For the first time, Nepal issued a foreign affairs policy

Kathmandu: For the first time, the government has issued the country’s first integrated foreing affairs policy.

Speaking at a press conference at on Sunday, Foreign Minister Pradip Gyawali said that the foreign policy has been formulated after a long effort and it would lead to uniformity in the conduct of bilateral and multilateral relations in the days to come.

The policy prepared by the Ministry of Foreign Affairs was approved by the cabinet meeting held on November 19.

He said that the new foreign policy included Nepal’s constitution, suggestions given by committees formed at different times, national dialogue held last year, documents of political parties, suggestions given by experts and researchers.

‘The Buddha has always advocated for peace and non-violence. As a land of Buddha, we also advocate for peace and non-violence around the world. If there is a dispute, it should be resolved peacefully, “Gyawali said.” Accordingly, Nepal has been participating in various UN peacekeeping missions to establish peace in the conflict-ridden areas of the world.”

He said that the idea of ​​Prithvinarayan Shah saying that “Nepal is a yam between two stones” was also considered as a guide for foreign policy.

“Things are different now than in his time. The yam between the two stones can be interpreted from different angles, ‘said Minister Gyawali.

He said that Nepal has always wanted to see a world of plurality, diversity and equality.

“Nepal itself is an example of how unity in diversity can be achieved,” Gyawali said. “Just as so many languages ​​and castes coexist among 30 million Nepalis, we want the world to coexist with countries with different systems of governance and capabilities.”

Foreign Minister Gyawali pointed out that the changing world order, the question of Nepal’s border security, the lack of a unified national approach to foreign relations, Nepal’s priorities in international aid and its ownership are some of the challenges for foreign relations.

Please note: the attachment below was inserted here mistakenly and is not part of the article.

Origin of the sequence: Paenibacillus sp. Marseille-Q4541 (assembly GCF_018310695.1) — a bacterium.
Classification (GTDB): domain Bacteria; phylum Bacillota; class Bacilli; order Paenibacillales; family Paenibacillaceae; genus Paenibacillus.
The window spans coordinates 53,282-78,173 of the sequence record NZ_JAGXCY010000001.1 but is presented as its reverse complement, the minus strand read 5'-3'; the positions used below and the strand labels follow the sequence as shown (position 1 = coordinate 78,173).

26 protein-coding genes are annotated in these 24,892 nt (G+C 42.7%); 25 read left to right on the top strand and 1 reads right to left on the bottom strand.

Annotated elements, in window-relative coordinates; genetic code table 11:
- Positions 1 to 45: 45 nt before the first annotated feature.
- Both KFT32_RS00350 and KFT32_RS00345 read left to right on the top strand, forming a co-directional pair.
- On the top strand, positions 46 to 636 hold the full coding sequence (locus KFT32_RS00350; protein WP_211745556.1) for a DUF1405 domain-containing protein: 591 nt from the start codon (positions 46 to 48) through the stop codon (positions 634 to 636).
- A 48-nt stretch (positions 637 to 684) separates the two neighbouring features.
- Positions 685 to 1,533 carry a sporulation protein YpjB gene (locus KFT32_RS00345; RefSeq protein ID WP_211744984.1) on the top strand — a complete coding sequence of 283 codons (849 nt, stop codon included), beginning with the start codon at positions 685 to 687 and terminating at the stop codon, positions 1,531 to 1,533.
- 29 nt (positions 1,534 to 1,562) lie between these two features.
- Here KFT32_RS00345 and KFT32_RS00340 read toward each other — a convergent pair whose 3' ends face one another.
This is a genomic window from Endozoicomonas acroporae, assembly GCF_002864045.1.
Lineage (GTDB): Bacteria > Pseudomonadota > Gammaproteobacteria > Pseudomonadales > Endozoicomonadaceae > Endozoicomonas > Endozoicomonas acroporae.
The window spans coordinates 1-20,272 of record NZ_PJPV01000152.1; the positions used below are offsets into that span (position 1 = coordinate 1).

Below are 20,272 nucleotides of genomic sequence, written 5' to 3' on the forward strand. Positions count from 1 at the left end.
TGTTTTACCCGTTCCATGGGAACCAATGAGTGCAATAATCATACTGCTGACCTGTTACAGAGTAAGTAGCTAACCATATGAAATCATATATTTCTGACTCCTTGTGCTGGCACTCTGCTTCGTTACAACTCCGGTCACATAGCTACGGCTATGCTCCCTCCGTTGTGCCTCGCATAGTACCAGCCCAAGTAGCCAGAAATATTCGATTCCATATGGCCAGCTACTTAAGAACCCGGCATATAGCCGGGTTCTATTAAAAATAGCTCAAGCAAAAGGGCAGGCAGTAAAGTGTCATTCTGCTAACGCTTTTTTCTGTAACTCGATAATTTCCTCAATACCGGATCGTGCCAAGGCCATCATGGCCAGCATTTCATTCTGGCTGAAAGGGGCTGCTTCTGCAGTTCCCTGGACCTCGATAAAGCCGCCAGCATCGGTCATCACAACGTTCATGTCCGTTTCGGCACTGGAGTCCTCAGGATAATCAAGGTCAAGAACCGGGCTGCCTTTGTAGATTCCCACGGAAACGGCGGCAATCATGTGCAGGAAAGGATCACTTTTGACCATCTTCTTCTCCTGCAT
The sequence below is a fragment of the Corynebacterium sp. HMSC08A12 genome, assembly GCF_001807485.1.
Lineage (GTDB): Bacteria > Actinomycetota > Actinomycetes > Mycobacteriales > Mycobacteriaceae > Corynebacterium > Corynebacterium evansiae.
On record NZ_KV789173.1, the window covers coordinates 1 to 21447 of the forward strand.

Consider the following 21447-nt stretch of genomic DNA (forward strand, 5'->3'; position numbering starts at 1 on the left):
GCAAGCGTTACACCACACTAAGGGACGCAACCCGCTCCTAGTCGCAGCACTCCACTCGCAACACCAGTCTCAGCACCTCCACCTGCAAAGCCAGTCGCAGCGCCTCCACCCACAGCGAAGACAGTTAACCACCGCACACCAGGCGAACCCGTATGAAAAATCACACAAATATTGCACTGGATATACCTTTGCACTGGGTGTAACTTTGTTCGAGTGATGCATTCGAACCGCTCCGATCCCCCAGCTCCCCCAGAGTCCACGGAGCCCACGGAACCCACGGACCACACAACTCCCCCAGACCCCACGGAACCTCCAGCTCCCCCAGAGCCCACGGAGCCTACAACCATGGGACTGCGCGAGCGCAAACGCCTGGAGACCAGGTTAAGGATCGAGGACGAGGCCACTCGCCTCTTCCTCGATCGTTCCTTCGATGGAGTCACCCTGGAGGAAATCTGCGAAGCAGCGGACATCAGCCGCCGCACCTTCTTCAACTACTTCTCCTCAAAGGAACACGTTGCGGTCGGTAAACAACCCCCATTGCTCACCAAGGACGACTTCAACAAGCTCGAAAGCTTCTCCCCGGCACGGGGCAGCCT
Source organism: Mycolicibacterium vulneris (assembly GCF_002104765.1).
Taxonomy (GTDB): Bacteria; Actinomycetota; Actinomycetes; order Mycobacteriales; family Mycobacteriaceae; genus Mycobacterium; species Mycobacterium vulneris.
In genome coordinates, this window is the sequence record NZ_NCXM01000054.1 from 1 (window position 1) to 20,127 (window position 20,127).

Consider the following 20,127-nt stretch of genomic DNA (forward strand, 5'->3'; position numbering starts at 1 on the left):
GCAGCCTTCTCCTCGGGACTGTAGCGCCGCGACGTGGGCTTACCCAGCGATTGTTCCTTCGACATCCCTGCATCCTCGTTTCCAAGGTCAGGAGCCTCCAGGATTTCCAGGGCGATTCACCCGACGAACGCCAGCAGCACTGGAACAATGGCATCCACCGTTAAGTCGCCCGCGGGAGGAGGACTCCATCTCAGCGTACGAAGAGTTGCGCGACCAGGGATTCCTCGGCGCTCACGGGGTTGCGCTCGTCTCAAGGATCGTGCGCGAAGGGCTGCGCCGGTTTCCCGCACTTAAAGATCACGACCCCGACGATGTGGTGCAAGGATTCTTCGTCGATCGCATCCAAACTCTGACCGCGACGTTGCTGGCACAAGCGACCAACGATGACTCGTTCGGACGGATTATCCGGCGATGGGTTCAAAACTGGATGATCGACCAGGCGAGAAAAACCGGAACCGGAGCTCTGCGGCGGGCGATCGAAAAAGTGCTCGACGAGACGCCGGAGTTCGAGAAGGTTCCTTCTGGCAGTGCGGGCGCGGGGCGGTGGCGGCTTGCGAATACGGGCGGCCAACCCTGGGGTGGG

“We face challenges such as how to safeguard sovereignty, how to address common interests when bilateral deals dominate in multilateral forums, and how to develop resources beyond the least developed countries,” he said.

Along with the challenges, stability and democratic government, border defense and other issues, Nepal’s image as a country with national unity, democracy and social justice, and balanced relations with all countries have brought opportunities to Nepal, said Gyawali.

He pointed out that Nepal’s foreign policy issues still need to be changed as there are still some prejudices and inferiority complexes.

“Some people think that Nepal is not a country with equal sovereignty but a small, weak and backward country, so we should not talk big, we should make an agreement,” Gyawali said. “It is necessary to change that.”

As Nepal has adopted the mantra of ‘friendship with all but not enmity with anyone’, Gyawali said that the issue of a country with a system of governance should not be linked to any other country.

“Nepal was only listening to the issue of climate change. Now that it has become a matter of life and death, Nepal should take the lead in this issue, ‘he said.

Foreign Minister Gyawali said that Nepal still has a policy of giving priority to multilateral cooperation and forums.

“The policy of non-alignment is more relevant now than it was in the past,” he said. No. ‘

The annual report of the work done by the Ministry of Foreign Affairs last year was also made public at the press conference.

The report notes that relations with its northern and southern neighbors have improved over the past year, Nepal has had an effective presence in UN fora, and relations with other countries have improved.

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